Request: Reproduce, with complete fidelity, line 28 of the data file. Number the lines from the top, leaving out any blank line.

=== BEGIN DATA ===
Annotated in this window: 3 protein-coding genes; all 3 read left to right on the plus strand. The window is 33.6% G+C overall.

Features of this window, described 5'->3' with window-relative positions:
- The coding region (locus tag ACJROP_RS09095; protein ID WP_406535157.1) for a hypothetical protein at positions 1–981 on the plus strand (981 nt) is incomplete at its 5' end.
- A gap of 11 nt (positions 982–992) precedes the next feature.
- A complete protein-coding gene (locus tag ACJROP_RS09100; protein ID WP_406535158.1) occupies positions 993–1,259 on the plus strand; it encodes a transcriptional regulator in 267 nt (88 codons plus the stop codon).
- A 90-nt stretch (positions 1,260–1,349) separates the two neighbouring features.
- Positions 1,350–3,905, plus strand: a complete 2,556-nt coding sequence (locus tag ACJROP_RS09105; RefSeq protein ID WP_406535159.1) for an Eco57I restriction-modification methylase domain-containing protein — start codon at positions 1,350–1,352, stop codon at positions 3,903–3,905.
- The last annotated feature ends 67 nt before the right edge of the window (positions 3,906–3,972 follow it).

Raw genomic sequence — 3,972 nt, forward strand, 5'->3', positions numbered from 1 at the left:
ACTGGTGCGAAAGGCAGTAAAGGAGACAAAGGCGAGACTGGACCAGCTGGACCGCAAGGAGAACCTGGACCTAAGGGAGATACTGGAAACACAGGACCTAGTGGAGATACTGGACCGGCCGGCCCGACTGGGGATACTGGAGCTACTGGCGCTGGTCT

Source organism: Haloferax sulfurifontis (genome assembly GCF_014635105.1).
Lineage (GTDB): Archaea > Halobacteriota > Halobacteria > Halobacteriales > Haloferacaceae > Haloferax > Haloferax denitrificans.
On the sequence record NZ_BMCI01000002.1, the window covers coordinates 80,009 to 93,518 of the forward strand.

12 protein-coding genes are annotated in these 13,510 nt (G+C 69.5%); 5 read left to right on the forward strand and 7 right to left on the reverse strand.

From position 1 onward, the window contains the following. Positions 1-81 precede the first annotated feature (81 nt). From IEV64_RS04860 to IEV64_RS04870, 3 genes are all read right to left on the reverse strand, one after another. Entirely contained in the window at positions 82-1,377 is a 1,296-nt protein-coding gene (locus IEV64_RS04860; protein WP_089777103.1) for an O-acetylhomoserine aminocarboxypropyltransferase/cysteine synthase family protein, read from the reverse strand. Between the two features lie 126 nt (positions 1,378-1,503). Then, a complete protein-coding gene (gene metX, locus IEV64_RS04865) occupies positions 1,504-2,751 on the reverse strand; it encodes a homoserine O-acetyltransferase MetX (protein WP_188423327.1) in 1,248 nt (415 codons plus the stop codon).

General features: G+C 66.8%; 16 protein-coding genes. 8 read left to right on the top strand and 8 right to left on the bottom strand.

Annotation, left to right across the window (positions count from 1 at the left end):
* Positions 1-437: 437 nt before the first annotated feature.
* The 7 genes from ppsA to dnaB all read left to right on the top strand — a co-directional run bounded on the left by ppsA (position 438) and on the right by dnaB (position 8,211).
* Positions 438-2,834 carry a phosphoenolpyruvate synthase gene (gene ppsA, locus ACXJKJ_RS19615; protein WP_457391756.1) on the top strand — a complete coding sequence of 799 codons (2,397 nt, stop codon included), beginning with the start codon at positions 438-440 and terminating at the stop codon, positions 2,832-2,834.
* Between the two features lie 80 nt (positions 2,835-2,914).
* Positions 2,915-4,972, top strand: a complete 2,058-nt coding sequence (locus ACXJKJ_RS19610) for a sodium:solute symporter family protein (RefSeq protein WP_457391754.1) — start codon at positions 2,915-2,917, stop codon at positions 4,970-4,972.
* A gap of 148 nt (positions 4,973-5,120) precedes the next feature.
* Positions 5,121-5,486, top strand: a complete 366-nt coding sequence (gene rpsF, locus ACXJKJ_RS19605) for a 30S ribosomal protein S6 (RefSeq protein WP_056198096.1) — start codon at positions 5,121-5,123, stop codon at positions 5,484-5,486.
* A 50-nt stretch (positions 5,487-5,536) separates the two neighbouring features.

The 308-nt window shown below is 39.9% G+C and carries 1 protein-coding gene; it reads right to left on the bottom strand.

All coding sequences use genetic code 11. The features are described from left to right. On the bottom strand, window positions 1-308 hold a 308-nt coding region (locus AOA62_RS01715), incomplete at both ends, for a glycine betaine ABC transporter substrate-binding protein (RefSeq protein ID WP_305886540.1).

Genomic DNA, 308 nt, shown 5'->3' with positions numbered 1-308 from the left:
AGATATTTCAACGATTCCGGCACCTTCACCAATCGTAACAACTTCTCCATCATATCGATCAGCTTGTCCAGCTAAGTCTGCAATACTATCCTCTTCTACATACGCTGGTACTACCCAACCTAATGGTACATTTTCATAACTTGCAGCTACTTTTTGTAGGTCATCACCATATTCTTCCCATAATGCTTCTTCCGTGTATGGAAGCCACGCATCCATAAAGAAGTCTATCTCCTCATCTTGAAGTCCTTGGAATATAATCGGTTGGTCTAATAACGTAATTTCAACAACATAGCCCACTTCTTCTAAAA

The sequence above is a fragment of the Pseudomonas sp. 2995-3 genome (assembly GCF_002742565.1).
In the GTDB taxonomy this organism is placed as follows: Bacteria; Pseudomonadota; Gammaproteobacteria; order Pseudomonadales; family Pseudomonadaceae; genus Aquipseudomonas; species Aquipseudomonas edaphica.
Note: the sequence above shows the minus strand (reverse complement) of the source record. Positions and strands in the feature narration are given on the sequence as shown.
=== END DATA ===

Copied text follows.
Genomic DNA, 308 nt, shown 5'->3' with positions numbered 1-308 from the left: